This document aims to provide a broad summary of UNHCR’s main programme goals, objectives and priorities for Yemen in 2021
Main planning assumptions and expected constraints
Yemen continues to face an unrelenting conflict triggering what the UN describes as the worst humanitarian crisis in the world. Some 80 per cent of the population is estimated to be in need of humanitarian assistance, and food security and health indicators are amongst the lowest worldwide. With more than four million forcibly displaced people as of the end of 2020, Yemen has the fourth largest internally displaced population due to conflict worldwide. Some 135,000 registered refugees continue to be highly vulnerable, while the evolving situation in Ethiopia may see increased arrivals.
Active hostilities—14 new frontlines in 2020—and explosive hazards endanger civilians and cause widespread damage to homes and public infrastructure such as hospitals and schools.
Political instability, weak governance and rule of law, and a ravaged economy with growing currency depreciation remain distinctive features of the situation. Largely ignored by the authorities, the COVID-19 pandemic impacts people’s lives and humanitarian needs (loss of livelihoods, evictions, stigmatization of populations on the move). Its effects will continue to justify the preventative measures adopted by humanitarian actors, as well as dedicated resources. The peace process has yet to make any significant progress. The overall security situation will remain fluid and unstable, especially on the Marib and Al Houdaydah fronts. Other active conflict areas have also emerged in Taizz, Al Dahle and Abjan governorates.
Uncertainties about the nature of the coalition between the internationally recognised Government of Yemen and the Southern Transitional Council may continue to affect the effective control of territory, the delivery of public services and interaction with humanitarian actors in southern Yemen. In the north, increasing scrutiny by De Facto Authorities (DFA) on humanitarian interventions, in relation to the financial support to public service providers, and allegations of aid diversion by the donor community will continue shaping the humanitarian response and interactions with the Ansar Allah leadership (i.e. the De Facto Authorities in Sana‘a) .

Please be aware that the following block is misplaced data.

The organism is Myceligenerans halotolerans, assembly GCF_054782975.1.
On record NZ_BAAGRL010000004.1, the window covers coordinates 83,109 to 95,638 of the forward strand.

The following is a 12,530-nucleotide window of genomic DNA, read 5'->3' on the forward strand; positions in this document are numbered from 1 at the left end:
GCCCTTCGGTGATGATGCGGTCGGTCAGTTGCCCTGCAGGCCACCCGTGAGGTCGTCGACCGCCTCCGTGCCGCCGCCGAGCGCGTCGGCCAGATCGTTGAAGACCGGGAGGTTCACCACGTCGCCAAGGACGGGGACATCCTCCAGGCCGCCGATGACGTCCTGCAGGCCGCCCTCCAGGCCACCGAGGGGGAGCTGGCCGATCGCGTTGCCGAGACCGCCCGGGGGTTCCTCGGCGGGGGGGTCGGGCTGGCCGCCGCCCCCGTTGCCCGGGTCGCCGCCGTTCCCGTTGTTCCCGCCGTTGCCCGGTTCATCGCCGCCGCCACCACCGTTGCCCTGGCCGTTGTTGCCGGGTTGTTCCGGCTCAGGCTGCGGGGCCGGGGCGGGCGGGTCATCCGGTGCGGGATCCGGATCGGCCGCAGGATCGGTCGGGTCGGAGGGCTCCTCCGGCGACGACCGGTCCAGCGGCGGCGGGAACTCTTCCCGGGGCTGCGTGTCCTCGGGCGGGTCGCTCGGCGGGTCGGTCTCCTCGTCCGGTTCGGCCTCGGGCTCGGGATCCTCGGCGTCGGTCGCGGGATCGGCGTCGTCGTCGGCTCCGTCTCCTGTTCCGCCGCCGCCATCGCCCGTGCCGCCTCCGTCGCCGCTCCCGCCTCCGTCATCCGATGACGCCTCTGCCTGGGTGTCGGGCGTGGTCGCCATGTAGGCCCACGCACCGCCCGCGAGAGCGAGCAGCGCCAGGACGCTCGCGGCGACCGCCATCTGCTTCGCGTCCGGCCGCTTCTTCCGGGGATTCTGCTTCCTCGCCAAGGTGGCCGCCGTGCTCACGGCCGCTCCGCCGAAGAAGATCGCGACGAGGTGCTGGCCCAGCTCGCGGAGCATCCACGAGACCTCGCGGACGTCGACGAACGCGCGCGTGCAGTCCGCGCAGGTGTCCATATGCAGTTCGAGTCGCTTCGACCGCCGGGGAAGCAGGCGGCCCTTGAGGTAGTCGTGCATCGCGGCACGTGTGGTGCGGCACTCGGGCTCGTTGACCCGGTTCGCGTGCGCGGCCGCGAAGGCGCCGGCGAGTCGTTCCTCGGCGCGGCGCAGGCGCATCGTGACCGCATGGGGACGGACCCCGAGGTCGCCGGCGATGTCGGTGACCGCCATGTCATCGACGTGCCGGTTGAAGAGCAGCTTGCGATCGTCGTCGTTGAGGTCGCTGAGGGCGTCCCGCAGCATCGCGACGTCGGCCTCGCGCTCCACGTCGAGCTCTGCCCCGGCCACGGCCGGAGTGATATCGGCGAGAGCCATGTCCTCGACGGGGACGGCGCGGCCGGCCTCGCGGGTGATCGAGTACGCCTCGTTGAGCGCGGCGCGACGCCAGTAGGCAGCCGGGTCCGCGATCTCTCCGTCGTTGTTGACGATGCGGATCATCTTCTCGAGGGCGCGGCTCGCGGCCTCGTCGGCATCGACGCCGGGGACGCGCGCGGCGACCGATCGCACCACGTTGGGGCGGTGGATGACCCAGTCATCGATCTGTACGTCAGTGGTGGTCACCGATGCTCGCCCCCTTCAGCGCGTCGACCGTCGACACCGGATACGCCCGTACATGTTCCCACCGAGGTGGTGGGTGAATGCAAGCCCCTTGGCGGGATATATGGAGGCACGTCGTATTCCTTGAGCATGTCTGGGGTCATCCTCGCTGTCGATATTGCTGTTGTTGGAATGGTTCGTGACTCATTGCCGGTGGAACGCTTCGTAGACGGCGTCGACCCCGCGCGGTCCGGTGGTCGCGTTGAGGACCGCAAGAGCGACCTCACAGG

Within its the budgetary parameters for 2021, UNHCR is reviewing its staffing levels that currently do not match its budget and footprint. In 2021, UNHCR will reduce its presence in some areas in the south (Mukalla and Turbah) given the relatively low number of displaced persons (especially IDPs) in both areas, while setting a robust presence in Marib that hosts a quarter of all IDPs. UNHCR also plans to reinforce human resources in field offices in the north that hosts more than two-third of all IDPs countrywide. The Office will continue to exercise its refugee mandate, especially in advocating and cooperating with Ansar Allah authorities in resuming the registration process in the north, in continuing to conduct registration and refugee status determination in the Government-controlled areas, and exploring a limited set of durable solutions, including the resumption of the assisted return to Somalia once COVID-19-related restrictions ease. On the IDP front, UNHCR will continue to rely on heavily earmarked funding, maintaining a robust emergency response and supporting an increasingly protracted IDP caseload, primarily through multipurpose cash assistance and protection services through a network of community centres. UNHCR will continue to lead protection, shelter and camp coordination and camp management clusters.